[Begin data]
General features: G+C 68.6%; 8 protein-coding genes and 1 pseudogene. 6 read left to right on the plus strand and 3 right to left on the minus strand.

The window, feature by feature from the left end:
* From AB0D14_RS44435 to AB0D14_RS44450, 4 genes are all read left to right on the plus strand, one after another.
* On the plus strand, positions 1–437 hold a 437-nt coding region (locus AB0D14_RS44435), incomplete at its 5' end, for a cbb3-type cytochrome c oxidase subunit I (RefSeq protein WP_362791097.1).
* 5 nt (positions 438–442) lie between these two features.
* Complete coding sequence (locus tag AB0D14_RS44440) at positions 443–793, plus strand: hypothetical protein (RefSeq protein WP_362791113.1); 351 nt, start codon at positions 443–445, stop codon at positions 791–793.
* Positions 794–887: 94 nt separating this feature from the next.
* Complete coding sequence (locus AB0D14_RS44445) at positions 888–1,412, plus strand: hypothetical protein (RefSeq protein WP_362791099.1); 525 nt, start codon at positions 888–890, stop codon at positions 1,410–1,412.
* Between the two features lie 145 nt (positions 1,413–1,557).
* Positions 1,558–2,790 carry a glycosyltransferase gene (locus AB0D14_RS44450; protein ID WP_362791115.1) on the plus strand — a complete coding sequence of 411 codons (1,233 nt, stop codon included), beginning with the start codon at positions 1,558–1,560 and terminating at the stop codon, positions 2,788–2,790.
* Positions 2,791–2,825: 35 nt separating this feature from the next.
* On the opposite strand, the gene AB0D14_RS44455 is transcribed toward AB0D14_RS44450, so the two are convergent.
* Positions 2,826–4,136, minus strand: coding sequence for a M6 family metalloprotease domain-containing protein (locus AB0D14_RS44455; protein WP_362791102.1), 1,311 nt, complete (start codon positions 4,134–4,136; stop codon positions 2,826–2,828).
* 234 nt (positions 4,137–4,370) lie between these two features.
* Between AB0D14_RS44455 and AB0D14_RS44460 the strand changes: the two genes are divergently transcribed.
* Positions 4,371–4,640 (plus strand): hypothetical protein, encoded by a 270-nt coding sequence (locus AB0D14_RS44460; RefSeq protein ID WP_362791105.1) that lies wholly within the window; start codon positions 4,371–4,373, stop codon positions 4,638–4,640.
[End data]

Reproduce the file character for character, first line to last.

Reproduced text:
General features: G+C 68.6%; 8 protein-coding genes and 1 pseudogene. 6 read left to right on the plus strand and 3 right to left on the minus strand.

The window, feature by feature from the left end:
* From AB0D14_RS44435 to AB0D14_RS44450, 4 genes are all read left to right on the plus strand, one after another.
* On the plus strand, positions 1–437 hold a 437-nt coding region (locus AB0D14_RS44435), incomplete at its 5' end, for a cbb3-type cytochrome c oxidase subunit I (RefSeq protein WP_362791097.1).
* 5 nt (positions 438–442) lie between these two features.
* Complete coding sequence (locus tag AB0D14_RS44440) at positions 443–793, plus strand: hypothetical protein (RefSeq protein WP_362791113.1); 351 nt, start codon at positions 443–445, stop codon at positions 791–793.
* Positions 794–887: 94 nt separating this feature from the next.
* Complete coding sequence (locus AB0D14_RS44445) at positions 888–1,412, plus strand: hypothetical protein (RefSeq protein WP_362791099.1); 525 nt, start codon at positions 888–890, stop codon at positions 1,410–1,412.
* Between the two features lie 145 nt (positions 1,413–1,557).
* Positions 1,558–2,790 carry a glycosyltransferase gene (locus AB0D14_RS44450; protein ID WP_362791115.1) on the plus strand — a complete coding sequence of 411 codons (1,233 nt, stop codon included), beginning with the start codon at positions 1,558–1,560 and terminating at the stop codon, positions 2,788–2,790.
* Positions 2,791–2,825: 35 nt separating this feature from the next.
* On the opposite strand, the gene AB0D14_RS44455 is transcribed toward AB0D14_RS44450, so the two are convergent.
* Positions 2,826–4,136, minus strand: coding sequence for a M6 family metalloprotease domain-containing protein (locus AB0D14_RS44455; protein WP_362791102.1), 1,311 nt, complete (start codon positions 4,134–4,136; stop codon positions 2,826–2,828).
* 234 nt (positions 4,137–4,370) lie between these two features.
* Between AB0D14_RS44455 and AB0D14_RS44460 the strand changes: the two genes are divergently transcribed.
* Positions 4,371–4,640 (plus strand): hypothetical protein, encoded by a 270-nt coding sequence (locus AB0D14_RS44460; RefSeq protein ID WP_362791105.1) that lies wholly within the window; start codon positions 4,371–4,373, stop codon positions 4,638–4,640.